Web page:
There are a billion ways to get the right shot. Most of them, pros will tell you, involve taking a huge amount of pictures. Macro shots of in-flight insects are no exception — I don’t know if you’ve ever tried to take a picture of a bug flying around but it’s hard. However, what if your shot was pretty much guaranteed to be perfect exposure technically? You could take shot after shot of bees zooming around and they’d all come out perfectly-focused and framed just right. All you’d have to do is pick out the best ones.
Well, Belgian photographer Fotoopa (not his real name) has put together a seriously cool rig that does this. It’s not easy to make, but if you’re dedicated, it looks like this might be the best way on earth to capture bugs in flight.
As far as I can tell, it has a second lens that is constantly checking the in-focus spot of the actual lens, using infrared LEDs and an IR rangefinder. Just get a bug in the general area of the sweet spot and as soon as it flies into the zone, the camera will snap a picture. Because it uses IR LEDs, it even works in total darkness. He’s put together the instructions here, including the board layout and other components. Some of the results, including the above shot, are linked from his Flickr stream.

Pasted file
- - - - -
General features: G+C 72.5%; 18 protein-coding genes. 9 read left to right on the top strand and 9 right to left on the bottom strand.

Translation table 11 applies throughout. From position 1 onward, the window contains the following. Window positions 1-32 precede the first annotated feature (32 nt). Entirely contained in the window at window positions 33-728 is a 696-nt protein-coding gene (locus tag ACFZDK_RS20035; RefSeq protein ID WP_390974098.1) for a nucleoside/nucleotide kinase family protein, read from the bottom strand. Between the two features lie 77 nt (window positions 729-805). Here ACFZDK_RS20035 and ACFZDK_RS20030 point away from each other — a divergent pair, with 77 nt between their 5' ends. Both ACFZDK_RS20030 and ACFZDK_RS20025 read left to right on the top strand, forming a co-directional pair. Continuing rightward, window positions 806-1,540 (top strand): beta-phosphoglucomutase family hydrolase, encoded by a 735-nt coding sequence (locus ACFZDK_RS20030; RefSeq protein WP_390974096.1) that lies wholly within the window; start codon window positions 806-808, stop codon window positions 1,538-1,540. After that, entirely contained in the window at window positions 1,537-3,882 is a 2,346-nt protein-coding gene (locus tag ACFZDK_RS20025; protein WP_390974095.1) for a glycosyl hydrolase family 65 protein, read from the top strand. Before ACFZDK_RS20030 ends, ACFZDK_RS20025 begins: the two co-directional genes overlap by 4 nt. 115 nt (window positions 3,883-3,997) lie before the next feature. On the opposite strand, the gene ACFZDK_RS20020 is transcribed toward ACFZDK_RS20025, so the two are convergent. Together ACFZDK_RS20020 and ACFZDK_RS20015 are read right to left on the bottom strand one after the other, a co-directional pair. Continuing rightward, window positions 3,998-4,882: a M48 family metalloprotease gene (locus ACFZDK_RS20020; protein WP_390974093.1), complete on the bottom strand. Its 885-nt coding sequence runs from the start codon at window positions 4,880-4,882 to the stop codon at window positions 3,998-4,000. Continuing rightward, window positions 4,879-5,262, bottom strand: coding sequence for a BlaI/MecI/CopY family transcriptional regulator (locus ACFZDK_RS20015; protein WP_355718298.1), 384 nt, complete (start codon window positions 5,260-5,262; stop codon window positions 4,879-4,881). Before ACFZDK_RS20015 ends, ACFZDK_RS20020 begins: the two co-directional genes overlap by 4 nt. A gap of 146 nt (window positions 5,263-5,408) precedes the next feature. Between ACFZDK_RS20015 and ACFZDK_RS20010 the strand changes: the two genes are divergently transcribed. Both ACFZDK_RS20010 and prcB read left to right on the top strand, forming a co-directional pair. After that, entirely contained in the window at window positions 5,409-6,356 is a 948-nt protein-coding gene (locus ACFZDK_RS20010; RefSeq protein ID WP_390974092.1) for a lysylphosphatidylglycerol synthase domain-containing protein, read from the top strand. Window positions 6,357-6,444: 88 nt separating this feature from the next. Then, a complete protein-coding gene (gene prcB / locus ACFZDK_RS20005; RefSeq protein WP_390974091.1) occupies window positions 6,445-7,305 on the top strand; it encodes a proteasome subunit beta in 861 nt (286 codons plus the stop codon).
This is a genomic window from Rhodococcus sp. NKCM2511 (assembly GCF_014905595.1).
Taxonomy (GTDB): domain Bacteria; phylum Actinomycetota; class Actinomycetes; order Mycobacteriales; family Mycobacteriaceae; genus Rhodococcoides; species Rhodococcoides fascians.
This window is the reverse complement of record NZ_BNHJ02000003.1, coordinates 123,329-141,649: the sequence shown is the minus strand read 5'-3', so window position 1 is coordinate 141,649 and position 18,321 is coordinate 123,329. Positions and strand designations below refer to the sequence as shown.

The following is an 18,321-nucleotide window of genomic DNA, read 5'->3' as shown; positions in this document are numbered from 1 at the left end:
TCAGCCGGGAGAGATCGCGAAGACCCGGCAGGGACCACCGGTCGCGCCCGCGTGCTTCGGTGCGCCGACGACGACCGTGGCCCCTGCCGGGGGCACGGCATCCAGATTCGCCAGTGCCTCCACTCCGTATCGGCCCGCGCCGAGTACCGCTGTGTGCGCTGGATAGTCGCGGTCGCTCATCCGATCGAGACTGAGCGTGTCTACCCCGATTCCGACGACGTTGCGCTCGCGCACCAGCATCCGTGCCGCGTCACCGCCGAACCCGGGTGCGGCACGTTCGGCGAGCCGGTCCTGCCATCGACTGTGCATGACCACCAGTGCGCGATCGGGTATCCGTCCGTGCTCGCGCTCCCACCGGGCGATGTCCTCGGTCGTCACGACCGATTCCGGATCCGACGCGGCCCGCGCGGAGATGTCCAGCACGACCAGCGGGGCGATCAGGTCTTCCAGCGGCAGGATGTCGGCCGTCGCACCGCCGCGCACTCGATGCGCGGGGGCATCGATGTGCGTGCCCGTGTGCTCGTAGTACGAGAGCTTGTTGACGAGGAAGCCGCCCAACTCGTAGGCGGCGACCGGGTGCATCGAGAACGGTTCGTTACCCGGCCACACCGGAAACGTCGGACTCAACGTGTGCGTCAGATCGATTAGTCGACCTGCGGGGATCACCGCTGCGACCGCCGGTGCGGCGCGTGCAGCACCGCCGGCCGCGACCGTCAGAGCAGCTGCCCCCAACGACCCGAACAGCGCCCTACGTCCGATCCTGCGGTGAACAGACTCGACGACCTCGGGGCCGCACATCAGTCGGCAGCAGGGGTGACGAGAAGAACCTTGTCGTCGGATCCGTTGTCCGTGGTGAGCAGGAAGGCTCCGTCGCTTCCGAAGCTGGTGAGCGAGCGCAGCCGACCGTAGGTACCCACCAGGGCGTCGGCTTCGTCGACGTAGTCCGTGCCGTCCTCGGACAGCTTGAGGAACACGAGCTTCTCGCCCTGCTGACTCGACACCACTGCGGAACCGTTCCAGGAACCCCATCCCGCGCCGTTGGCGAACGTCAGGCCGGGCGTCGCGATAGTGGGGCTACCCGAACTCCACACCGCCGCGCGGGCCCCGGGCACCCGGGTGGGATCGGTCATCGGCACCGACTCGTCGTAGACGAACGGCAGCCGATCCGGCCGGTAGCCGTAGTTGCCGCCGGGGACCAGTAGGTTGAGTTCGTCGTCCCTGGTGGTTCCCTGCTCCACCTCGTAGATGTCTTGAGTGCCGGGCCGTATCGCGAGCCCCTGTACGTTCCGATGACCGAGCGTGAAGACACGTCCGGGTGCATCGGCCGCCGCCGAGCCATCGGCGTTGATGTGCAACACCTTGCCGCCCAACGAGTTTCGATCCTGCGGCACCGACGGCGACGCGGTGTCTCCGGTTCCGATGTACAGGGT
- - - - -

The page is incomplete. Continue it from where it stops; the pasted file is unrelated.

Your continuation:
I’m not going to lie: using this rig, you can get a better shot in 10 seconds than I did after an hour and a couple hundred exposures. Still a nice shot, but if I were a robot camera whose only purpose in life was to get bees exactly in focus mere inches from my lens, I probably would have had a higher success rate.